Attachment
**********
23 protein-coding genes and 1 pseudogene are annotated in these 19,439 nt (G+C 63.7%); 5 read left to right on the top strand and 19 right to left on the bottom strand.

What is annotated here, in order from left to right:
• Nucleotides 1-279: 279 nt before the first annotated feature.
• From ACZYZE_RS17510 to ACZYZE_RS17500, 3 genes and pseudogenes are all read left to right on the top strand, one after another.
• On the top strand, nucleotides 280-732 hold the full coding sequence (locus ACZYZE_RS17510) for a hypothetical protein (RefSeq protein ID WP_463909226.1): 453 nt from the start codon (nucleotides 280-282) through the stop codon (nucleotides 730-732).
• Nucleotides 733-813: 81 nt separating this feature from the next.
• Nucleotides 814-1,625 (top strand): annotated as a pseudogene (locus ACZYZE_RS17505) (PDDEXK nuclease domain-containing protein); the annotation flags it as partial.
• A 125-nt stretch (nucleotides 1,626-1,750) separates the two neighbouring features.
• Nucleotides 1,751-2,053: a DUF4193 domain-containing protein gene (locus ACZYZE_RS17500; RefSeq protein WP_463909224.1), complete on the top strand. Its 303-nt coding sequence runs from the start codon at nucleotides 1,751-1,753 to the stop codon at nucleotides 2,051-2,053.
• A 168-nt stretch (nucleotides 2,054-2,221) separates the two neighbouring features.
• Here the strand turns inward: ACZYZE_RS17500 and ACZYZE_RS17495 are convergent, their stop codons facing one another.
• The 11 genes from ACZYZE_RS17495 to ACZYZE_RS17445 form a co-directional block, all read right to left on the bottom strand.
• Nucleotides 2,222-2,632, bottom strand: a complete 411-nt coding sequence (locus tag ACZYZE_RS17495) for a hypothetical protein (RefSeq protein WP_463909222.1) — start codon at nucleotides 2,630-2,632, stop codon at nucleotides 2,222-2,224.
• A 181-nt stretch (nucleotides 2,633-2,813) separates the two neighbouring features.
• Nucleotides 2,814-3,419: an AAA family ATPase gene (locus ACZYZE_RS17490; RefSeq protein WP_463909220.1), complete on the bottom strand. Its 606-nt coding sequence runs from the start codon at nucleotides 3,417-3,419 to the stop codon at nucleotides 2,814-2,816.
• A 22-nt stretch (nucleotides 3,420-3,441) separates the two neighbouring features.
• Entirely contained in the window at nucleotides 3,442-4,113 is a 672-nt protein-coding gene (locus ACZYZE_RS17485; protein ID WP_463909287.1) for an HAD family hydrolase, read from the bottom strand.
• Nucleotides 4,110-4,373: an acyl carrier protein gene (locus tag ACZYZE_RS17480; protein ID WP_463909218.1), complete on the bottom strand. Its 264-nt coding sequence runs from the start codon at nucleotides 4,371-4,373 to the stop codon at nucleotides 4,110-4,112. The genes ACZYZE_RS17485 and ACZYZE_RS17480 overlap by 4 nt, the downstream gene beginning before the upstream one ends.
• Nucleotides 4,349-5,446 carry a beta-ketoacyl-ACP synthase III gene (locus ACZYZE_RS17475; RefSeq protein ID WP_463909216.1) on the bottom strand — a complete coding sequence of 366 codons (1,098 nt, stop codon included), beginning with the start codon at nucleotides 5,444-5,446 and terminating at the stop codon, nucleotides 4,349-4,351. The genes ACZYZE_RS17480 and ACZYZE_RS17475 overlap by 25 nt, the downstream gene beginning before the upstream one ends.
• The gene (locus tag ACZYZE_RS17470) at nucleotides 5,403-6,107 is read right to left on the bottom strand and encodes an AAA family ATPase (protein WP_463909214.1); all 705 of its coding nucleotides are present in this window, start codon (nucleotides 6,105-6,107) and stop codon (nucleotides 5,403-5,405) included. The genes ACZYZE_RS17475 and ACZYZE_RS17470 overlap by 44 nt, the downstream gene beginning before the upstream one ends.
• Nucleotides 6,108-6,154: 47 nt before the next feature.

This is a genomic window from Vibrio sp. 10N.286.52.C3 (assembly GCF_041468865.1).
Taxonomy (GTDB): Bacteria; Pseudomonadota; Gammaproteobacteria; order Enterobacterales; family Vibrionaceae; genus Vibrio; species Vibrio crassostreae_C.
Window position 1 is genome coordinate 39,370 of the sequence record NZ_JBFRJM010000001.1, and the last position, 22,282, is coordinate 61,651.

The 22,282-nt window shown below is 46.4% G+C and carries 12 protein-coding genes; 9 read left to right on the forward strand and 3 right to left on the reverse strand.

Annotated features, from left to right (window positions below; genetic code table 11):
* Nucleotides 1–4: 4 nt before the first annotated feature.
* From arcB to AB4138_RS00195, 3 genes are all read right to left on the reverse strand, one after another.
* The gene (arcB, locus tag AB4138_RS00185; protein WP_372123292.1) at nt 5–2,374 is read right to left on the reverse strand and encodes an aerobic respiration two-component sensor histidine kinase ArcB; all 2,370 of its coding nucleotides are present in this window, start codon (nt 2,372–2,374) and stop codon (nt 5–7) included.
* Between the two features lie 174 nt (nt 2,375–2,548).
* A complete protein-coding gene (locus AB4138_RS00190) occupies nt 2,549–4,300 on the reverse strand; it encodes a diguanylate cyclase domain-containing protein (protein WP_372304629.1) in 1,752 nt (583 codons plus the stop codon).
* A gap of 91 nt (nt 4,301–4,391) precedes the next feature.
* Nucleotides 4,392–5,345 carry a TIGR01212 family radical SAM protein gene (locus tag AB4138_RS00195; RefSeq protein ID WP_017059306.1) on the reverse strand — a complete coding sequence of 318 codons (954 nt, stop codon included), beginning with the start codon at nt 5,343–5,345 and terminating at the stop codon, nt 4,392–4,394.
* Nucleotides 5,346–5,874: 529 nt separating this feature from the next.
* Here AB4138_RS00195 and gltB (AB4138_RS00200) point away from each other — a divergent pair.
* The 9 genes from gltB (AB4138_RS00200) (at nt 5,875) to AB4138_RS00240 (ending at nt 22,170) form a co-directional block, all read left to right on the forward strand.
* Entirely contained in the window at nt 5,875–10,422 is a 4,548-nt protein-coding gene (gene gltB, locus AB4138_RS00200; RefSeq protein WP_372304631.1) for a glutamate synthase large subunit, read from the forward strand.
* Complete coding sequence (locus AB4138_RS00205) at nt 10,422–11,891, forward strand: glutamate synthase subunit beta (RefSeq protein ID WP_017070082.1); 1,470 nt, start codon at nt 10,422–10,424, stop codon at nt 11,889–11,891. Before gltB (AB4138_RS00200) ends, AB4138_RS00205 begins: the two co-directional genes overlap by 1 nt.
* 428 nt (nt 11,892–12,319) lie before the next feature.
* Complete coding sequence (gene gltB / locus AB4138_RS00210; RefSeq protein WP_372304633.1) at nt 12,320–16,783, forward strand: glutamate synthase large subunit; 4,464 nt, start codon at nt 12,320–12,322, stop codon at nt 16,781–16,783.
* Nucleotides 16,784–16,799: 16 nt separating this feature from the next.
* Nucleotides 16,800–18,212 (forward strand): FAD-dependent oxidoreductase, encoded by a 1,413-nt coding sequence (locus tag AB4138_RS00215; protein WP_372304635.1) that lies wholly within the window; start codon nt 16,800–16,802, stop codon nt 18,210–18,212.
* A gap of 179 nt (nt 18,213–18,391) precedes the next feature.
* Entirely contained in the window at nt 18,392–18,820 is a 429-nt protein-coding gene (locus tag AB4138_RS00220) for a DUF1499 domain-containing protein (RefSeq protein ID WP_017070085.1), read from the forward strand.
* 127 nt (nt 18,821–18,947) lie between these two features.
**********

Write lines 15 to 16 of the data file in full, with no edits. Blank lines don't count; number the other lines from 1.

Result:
• Nucleotides 2,814-3,419: an AAA family ATPase gene (locus ACZYZE_RS17490; RefSeq protein WP_463909220.1), complete on the bottom strand. Its 606-nt coding sequence runs from the start codon at nucleotides 3,417-3,419 to the stop codon at nucleotides 2,814-2,816.
• A 22-nt stretch (nucleotides 3,420-3,441) separates the two neighbouring features.